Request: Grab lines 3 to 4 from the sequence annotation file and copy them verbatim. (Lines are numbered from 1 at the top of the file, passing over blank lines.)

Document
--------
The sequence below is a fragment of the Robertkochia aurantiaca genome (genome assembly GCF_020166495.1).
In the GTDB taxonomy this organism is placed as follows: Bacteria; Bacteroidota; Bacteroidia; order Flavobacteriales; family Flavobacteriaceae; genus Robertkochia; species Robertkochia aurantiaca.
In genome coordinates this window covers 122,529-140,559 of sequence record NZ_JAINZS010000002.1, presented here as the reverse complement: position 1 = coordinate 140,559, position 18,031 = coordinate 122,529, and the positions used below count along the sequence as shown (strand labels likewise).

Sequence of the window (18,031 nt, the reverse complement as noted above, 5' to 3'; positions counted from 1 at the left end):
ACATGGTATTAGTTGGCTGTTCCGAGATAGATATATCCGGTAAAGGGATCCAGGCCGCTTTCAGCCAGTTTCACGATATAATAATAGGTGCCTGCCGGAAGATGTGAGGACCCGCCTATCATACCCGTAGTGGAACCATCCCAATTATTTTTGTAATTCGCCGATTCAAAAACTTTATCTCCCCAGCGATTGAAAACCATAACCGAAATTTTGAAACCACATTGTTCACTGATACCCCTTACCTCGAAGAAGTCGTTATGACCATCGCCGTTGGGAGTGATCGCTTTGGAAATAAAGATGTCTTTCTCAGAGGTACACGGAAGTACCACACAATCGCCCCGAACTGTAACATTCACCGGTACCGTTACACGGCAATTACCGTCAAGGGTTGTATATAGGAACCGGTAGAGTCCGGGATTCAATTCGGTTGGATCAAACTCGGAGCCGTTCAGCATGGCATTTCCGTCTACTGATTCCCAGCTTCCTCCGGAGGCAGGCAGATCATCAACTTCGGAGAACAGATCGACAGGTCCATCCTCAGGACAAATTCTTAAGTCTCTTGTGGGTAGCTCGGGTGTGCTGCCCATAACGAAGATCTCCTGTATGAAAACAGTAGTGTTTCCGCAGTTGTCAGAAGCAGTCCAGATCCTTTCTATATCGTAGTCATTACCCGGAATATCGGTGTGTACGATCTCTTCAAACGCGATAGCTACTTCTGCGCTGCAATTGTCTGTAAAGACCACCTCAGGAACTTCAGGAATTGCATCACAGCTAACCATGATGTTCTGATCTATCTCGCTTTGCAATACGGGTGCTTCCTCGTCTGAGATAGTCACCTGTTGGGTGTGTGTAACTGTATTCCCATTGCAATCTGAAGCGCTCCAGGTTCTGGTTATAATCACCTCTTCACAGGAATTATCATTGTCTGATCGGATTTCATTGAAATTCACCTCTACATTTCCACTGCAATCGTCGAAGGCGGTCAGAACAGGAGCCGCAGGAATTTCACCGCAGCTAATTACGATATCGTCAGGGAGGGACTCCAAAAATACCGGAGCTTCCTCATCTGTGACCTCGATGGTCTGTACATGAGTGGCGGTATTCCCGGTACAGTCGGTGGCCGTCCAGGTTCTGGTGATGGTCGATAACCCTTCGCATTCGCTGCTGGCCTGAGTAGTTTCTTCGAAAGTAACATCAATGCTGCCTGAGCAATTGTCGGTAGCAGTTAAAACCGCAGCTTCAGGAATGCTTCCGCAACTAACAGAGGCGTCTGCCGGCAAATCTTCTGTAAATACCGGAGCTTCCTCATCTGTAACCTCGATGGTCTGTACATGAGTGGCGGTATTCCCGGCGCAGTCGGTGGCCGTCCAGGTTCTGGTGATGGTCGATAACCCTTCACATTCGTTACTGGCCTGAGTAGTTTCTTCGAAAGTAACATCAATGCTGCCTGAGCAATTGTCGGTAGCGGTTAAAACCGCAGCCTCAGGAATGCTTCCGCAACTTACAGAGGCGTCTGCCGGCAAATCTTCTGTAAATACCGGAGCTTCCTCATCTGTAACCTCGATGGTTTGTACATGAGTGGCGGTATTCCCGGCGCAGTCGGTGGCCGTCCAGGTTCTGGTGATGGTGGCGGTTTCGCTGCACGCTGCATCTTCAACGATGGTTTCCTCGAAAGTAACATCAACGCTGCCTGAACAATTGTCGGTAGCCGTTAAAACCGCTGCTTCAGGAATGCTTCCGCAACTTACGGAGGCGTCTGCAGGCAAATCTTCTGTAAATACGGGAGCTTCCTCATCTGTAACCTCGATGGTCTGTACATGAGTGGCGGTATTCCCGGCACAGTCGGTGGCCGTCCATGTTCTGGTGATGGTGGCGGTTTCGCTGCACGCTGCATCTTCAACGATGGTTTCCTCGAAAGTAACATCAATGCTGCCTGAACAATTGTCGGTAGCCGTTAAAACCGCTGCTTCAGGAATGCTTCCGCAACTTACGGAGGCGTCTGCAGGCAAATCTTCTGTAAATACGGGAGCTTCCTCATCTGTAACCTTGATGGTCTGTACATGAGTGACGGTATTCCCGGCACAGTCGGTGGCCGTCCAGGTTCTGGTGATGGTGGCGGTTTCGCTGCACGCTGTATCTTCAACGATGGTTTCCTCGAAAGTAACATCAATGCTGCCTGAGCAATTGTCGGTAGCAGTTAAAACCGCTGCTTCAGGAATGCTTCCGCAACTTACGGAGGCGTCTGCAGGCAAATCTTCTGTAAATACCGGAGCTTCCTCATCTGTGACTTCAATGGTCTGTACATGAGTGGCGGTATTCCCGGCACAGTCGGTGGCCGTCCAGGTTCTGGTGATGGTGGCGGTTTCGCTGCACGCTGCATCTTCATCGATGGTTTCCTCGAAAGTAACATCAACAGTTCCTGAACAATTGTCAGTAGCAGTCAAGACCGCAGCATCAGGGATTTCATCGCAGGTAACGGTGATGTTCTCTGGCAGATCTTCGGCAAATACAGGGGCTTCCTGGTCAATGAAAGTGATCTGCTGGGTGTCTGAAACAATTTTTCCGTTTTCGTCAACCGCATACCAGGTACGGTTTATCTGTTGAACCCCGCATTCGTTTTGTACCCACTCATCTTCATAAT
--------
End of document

In genome coordinates this window covers 122,529-140,559 of sequence record NZ_JAINZS010000002.1, presented here as the reverse complement: position 1 = coordinate 140,559, position 18,031 = coordinate 122,529, and the positions used below count along the sequence as shown (strand labels likewise).

Sequence of the window (18,031 nt, the reverse complement as noted above, 5' to 3'; positions counted from 1 at the left end):